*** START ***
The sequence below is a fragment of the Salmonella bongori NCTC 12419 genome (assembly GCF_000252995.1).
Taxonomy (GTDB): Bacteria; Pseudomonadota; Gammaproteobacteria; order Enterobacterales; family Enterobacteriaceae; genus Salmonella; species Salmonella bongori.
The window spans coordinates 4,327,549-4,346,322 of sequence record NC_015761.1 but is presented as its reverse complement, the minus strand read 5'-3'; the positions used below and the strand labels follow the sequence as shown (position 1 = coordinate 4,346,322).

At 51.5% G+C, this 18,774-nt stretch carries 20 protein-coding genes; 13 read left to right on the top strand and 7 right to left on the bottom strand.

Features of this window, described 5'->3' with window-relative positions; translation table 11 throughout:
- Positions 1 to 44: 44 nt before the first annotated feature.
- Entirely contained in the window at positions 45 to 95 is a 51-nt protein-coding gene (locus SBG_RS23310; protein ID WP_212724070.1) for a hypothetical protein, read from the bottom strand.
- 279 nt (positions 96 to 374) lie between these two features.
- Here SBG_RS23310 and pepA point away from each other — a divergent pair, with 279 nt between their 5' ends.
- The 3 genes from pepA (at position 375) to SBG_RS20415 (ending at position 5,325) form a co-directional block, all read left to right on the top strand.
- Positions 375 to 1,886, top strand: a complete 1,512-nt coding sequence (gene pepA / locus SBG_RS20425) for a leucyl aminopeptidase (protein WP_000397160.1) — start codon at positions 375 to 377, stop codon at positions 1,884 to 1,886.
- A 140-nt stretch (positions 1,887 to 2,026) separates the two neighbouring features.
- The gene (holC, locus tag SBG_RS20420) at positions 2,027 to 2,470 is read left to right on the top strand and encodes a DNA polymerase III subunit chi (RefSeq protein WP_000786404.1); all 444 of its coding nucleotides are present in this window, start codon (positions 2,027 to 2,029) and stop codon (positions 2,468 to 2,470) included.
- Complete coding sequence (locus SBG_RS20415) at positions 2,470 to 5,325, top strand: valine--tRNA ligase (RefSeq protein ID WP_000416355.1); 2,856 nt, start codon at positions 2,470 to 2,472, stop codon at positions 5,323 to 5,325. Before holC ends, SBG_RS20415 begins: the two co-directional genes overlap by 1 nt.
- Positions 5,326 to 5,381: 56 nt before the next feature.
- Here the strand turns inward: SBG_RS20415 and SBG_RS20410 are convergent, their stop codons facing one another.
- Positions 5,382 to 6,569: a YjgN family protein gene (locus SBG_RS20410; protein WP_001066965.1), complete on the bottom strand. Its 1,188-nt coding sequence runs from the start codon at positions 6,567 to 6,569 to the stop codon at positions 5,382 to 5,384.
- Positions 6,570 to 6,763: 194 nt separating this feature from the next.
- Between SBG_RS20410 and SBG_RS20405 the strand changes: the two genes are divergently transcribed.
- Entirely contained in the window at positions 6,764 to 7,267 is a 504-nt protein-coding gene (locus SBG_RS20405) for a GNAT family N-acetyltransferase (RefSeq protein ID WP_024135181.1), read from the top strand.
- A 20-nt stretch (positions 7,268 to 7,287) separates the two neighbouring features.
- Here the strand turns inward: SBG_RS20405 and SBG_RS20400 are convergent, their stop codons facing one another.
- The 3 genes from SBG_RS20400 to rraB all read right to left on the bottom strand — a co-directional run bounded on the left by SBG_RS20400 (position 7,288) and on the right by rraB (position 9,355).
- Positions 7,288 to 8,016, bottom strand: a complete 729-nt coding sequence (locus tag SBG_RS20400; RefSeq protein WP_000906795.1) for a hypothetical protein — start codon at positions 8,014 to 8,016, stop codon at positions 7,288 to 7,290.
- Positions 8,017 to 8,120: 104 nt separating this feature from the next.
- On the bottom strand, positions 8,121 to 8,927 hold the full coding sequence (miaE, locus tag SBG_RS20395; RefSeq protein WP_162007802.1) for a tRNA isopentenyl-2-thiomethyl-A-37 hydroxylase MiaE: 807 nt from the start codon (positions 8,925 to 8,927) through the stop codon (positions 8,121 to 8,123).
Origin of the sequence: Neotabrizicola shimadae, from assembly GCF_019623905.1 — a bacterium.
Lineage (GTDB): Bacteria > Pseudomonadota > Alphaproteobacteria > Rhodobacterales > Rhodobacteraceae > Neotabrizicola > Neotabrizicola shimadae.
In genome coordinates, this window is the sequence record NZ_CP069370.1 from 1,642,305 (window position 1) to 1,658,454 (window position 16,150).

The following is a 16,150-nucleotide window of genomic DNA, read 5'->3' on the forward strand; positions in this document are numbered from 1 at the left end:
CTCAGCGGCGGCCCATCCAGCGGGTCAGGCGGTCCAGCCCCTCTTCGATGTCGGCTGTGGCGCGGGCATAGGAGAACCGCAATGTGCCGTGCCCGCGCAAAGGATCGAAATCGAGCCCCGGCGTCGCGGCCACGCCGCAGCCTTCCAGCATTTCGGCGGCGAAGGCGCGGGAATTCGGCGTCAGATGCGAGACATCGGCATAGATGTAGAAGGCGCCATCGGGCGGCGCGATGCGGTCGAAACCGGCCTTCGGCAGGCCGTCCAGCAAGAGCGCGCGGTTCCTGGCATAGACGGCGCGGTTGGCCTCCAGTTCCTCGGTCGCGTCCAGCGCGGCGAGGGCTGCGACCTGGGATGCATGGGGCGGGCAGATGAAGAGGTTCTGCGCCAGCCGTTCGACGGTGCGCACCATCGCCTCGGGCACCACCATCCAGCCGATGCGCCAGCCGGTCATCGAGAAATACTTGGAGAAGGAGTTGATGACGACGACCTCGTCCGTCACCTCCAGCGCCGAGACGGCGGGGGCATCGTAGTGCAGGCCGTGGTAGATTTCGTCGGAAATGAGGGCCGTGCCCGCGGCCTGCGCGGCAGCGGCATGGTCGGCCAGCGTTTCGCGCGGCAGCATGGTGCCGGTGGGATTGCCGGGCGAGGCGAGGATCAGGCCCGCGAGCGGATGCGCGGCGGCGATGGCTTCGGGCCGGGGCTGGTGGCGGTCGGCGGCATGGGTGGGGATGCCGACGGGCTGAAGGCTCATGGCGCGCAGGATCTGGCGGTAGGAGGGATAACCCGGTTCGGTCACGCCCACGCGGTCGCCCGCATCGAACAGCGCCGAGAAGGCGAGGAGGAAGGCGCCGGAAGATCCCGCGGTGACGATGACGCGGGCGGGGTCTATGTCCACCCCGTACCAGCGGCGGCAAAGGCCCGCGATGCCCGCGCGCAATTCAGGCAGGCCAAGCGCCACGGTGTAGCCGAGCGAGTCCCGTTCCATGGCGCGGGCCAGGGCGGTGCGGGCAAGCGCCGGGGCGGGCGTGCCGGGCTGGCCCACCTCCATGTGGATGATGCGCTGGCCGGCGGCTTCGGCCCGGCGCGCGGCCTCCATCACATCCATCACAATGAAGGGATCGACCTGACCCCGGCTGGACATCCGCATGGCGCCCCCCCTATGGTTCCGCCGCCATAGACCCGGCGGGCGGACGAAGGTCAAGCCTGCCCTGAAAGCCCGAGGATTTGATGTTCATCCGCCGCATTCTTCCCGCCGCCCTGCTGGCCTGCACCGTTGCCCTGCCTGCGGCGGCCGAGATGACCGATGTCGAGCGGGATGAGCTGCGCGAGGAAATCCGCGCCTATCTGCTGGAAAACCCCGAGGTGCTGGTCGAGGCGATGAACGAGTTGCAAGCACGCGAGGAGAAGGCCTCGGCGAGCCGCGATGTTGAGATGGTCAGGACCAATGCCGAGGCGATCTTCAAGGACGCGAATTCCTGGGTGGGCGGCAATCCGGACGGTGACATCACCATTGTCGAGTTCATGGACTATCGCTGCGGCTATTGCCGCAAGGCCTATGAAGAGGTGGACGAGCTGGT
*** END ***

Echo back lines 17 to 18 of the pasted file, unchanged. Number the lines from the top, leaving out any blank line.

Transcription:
- Positions 5,382 to 6,569: a YjgN family protein gene (locus SBG_RS20410; protein WP_001066965.1), complete on the bottom strand. Its 1,188-nt coding sequence runs from the start codon at positions 6,567 to 6,569 to the stop codon at positions 5,382 to 5,384.
- Positions 6,570 to 6,763: 194 nt separating this feature from the next.